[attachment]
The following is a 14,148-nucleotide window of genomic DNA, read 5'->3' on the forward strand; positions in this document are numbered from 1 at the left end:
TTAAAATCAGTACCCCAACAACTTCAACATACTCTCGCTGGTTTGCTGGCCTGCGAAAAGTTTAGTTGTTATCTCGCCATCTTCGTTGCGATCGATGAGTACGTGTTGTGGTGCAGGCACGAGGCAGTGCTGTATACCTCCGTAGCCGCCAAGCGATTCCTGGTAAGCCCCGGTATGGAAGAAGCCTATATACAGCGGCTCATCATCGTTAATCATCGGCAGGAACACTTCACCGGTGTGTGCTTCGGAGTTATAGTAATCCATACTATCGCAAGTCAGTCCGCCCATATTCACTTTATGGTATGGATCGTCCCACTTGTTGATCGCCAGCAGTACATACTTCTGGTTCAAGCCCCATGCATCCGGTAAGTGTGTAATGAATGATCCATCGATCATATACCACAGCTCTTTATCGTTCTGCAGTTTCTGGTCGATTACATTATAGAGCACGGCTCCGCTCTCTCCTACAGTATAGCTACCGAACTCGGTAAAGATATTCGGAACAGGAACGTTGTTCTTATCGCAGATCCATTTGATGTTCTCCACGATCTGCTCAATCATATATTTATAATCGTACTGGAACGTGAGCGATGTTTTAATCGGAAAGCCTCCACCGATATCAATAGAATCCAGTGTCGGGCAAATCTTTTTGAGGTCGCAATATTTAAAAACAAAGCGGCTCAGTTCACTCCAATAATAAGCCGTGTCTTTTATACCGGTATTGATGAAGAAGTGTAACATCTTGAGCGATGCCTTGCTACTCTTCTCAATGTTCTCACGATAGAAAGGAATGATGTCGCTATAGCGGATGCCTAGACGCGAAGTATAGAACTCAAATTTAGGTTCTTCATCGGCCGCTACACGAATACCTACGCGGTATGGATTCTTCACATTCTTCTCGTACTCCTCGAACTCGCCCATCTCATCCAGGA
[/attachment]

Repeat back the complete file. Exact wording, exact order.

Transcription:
The following is a 14,148-nucleotide window of genomic DNA, read 5'->3' on the forward strand; positions in this document are numbered from 1 at the left end:
TTAAAATCAGTACCCCAACAACTTCAACATACTCTCGCTGGTTTGCTGGCCTGCGAAAAGTTTAGTTGTTATCTCGCCATCTTCGTTGCGATCGATGAGTACGTGTTGTGGTGCAGGCACGAGGCAGTGCTGTATACCTCCGTAGCCGCCAAGCGATTCCTGGTAAGCCCCGGTATGGAAGAAGCCTATATACAGCGGCTCATCATCGTTAATCATCGGCAGGAACACTTCACCGGTGTGTGCTTCGGAGTTATAGTAATCCATACTATCGCAAGTCAGTCCGCCCATATTCACTTTATGGTATGGATCGTCCCACTTGTTGATCGCCAGCAGTACATACTTCTGGTTCAAGCCCCATGCATCCGGTAAGTGTGTAATGAATGATCCATCGATCATATACCACAGCTCTTTATCGTTCTGCAGTTTCTGGTCGATTACATTATAGAGCACGGCTCCGCTCTCTCCTACAGTATAGCTACCGAACTCGGTAAAGATATTCGGAACAGGAACGTTGTTCTTATCGCAGATCCATTTGATGTTCTCCACGATCTGCTCAATCATATATTTATAATCGTACTGGAACGTGAGCGATGTTTTAATCGGAAAGCCTCCACCGATATCAATAGAATCCAGTGTCGGGCAAATCTTTTTGAGGTCGCAATATTTAAAAACAAAGCGGCTCAGTTCACTCCAATAATAAGCCGTGTCTTTTATACCGGTATTGATGAAGAAGTGTAACATCTTGAGCGATGCCTTGCTACTCTTCTCAATGTTCTCACGATAGAAAGGAATGATGTCGCTATAGCGGATGCCTAGACGCGAAGTATAGAACTCAAATTTAGGTTCTTCATCGGCCGCTACACGAATACCTACGCGGTATGGATTCTTCACATTCTTCTCGTACTCCTCGAACTCGCCCATCTCATCCAGGA